"Look at your scientific community, for example. Someone has an idea about the way things work, so they make it a hypothesis. If the hypothesis survives a lot of experimentation and refinement, it gets elevated to a theory. Every so often a theory proves itself so universally consistent that it gets canonized into a law. In nonscientific terms, hypothesis is akin to belief, theory equates to thinking, and law corresponds to knowing. These are your mind's only options. Whatever you have in that precious little head of yours got there through one of these three channels. And last time I looked at the collective human condition, I tallied about 92 percent belief, 7.25 percent thinking, and the entire balance knowing."
"You mean we're almost totally driven by belief?" I asked.
"Now you've got it," Zeus replied. "No one bothers getting worked up about what they know. They're happy to discuss what they think. But they'll defend, fight, and die for what they believe. Do you know why?"
"Not a clue, doggie-san. Enlighten me."
"Who are you?" Zeus asked enigmatically.
"What do you mean, 'who am I'?" I was inexplicably annoyed by Zeus's question. "You've lived with me for the past five years. Nobody knows who I am better than you."
"Ah so," Zeus countered, "an emotional response. How delightfully predictable. We have descended once again into the dank realm of belief. Seems you slipped off the limb while I wasn't looking. Why not climb back up the tree and tighten your seat belt this time? If a little breeze can tip you off your perch, you haven't a chance with what's coming next.
"The question 'who are you' is a paradox. Nothing that views itself as an object can ever know what it really is. Desperate to define themselves, people plug in a litany of irrelevance: gender, religion, country, political party, wealth, status, appearance, mental acumen, physical strength, their tastes in art, food and sex, morality, charitable works, and a host of other labels that reinforce the illusion of their existence. These are just the ID tags on their belief systems. If they didn't buy into them, they'd have to face the possibility that nothing is what it seems to be anddare I say itthat who they think they are doesn't really exist after all."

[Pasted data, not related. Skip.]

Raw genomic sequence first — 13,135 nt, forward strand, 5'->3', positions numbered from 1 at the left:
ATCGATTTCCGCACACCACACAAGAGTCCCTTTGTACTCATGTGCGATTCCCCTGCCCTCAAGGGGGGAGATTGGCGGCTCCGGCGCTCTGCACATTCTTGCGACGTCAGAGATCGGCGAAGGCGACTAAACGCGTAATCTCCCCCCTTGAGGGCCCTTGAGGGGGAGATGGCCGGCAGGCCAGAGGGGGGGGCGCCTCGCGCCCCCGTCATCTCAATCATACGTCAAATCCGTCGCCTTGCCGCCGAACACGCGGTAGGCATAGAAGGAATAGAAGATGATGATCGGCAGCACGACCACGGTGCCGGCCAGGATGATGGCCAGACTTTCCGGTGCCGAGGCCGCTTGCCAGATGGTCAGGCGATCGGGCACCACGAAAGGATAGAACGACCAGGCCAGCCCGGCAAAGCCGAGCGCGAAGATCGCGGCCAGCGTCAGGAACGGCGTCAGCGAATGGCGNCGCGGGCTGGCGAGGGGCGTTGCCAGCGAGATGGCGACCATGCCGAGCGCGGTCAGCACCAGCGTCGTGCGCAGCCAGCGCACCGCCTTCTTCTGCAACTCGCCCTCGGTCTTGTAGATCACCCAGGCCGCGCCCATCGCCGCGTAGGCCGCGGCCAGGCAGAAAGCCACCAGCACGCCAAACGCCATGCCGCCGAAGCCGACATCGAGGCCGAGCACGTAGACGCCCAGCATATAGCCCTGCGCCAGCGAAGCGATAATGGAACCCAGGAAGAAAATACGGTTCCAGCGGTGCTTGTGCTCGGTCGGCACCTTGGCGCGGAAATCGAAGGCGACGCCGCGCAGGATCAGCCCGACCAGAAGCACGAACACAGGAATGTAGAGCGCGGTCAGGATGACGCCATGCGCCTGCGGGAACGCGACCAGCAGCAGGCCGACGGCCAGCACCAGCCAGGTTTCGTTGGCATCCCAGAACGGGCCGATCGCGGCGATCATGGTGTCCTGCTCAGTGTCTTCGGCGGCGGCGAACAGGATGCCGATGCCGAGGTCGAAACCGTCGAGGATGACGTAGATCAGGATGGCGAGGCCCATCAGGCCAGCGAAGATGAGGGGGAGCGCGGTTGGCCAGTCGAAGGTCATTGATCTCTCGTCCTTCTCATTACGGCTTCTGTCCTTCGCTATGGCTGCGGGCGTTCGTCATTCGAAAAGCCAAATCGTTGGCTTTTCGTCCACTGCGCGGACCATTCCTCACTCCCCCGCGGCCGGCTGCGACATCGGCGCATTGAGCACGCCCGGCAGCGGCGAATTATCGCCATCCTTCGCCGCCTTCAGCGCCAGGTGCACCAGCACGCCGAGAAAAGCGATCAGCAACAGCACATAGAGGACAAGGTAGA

"Hey, if I don't exist, then who are you talking to?" I demanded.
Zeus's silence was at first maddening, then uncomfortably funny. It was only after I tittered nervously that he continued. "There's a 'you' quite separate from your physical, mental, emotional, and even spiritual attributes. The universe, in fact, is nothing but an arena where that 'you' can explore the infinite richness of Creation. I won't spoil that adventure by telling you how it all turns out. I'll simply say that what you really are is a point of consciousness from which to view. Your beliefs, thoughts, and bits of knowing are merely distortive filters that warp and cloud your vision, locking you into this illusion so you can ride the emotional waves of being pretending to be a human.
"Since the illusion of identity, the apparent gift of belief, is such an precarious platform on which to base one's life, is it so surprising that people eagerly seek any safe harbor to sit out the storm? That's why you humans would rather fight and die than face the quandary of nonexistence.
"From our perspective on the higher limbs of the tree, right and wrong are laughable. Right is simply what someone sees when looking through their own lenses. Wrong is anything that doesn't conform to what they happen to see. The current condition of your planet is the inevitable result.
"Pretty predictable, if you ask me. But then, who am I?"
© 2017. Jean-Claude Koven. All Rights Reserved. Jean-Claude Koven is a writer and speaker based in Rancho Mirage, CA. He is the author of Going Deeper: How to Make Sense of Your Life When Your Life Makes No Sense acclaimed as the best metaphysical book of the year by both Allbooks Reviews and USABookNews.com.